programming language are abstract data types.
1-9
Scalar Types
• In computing, a scalar variable is one that
can hold only one value at a time; as
opposed to sturctured variables like
array, list, hash, record, etc.
• A scalar data type is the type of a scalar
variable.
– For example, char, int, float, and double are
the most common scalar data types in the C
programming language.
1-10
Structured Data Types
• The two most common structured (nonscalar)
data types are
– arrays
and
– records.
1-11
Type Operators
• A few data types are specified by type operators,
or constructors, which are used to form type
expressions.
– For example, C uses brackets and asterisks
as type operators to specify arrays and pointers.
1-12
Variables and Descriptors
• It is convenient, both logically and
concretely, to think of variables in terms of
descriptors.
• A descriptor is the collection of the attributes of a
variable.
1-13
Implementation of Descriptors
• In an implementation, a descriptor is an
area of memory that stores the attributes of a
variable.
1-14
Implementation of Descriptors with
Only Static Attributes
• If the attributes are all static, descriptors are
required only at compile times.
• These descriptors
– are built by the compiler, usually as a part of the
symbol table
and
– are used during compilation.
1-15
Implementation of Descriptors with
Dynamic Attributes
• For dynamic attributes, however, part or all of
the descriptor must be maintained during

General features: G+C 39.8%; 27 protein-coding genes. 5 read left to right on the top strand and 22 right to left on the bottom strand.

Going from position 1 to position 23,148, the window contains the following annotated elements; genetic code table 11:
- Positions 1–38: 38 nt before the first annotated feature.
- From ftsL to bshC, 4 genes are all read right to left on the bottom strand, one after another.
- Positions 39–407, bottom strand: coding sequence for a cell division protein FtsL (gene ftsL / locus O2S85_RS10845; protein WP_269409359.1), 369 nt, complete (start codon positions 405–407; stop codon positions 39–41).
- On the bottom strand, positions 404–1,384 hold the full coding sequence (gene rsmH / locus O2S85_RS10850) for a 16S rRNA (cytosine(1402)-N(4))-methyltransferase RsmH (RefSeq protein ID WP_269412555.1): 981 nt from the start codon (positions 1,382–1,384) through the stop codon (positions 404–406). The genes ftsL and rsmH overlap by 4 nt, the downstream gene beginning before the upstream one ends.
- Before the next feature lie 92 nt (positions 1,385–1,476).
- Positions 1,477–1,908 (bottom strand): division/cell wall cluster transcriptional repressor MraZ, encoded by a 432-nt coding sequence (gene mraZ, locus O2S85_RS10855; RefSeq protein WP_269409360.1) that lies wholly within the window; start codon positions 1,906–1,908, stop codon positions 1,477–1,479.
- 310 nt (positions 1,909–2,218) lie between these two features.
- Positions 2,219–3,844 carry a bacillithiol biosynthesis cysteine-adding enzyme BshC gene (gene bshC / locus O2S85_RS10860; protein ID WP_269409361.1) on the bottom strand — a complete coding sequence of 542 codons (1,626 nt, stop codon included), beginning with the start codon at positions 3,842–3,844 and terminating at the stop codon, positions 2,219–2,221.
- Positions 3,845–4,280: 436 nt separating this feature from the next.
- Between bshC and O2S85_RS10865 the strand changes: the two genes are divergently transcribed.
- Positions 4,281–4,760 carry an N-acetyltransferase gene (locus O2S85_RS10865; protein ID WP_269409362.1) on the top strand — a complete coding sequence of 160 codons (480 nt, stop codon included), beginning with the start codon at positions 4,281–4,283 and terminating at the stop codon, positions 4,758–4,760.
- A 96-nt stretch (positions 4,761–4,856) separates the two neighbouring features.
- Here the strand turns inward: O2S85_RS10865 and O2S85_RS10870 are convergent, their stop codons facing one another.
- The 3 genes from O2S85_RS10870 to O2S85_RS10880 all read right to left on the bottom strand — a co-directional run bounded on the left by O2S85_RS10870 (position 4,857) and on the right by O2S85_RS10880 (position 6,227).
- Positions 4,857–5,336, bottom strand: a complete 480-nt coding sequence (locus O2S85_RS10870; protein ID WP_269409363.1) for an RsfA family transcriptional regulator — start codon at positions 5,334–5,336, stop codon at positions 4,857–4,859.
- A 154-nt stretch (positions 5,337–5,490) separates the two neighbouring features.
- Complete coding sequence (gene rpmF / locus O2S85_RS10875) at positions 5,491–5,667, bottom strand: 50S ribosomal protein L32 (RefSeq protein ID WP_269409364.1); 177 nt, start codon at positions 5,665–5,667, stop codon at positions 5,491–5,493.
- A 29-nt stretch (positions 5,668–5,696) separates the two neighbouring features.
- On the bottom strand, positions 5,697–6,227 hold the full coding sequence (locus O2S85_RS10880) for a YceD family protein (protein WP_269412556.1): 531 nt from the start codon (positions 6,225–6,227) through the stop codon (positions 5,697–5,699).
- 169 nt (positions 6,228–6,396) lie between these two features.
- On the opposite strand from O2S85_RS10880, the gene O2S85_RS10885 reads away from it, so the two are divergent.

execution.
– In this case, the descriptor is used by the runtime system.
• In all cases, descriptors are used for
– type checking
and
– to build the code for the allocation and deallocation
operations.
1-16
Object
• The word object is often associated with
– the value of a variable
and
– the space it occupies.
• In this book, the author reserves object
exclusively for instances of user-defined abstract
data types.
1-17
Primitive Data Types
• Data types that are not defined in terms of
other types are called primitive data types.
– Nearly all programming languages provide a set
of primitive data types.
– Some of the primitive types are merely
reflections of the hardware.
• For example, most integer types.
– Others require only a little non-hardware
support for their implementation.
1-18
Primitive Data Types and Structured
Types
• The primitive data types of a language are
used, along with one or more type
constructors, to provide the structured types.
1-19
Numeric Type
• Many early programming languages had only
numeric primitive types.
• Numeric types still play a central role among the
collections of types supported by contemporary
languages.
–
–
–
–
–
–
Integer
Floating-Point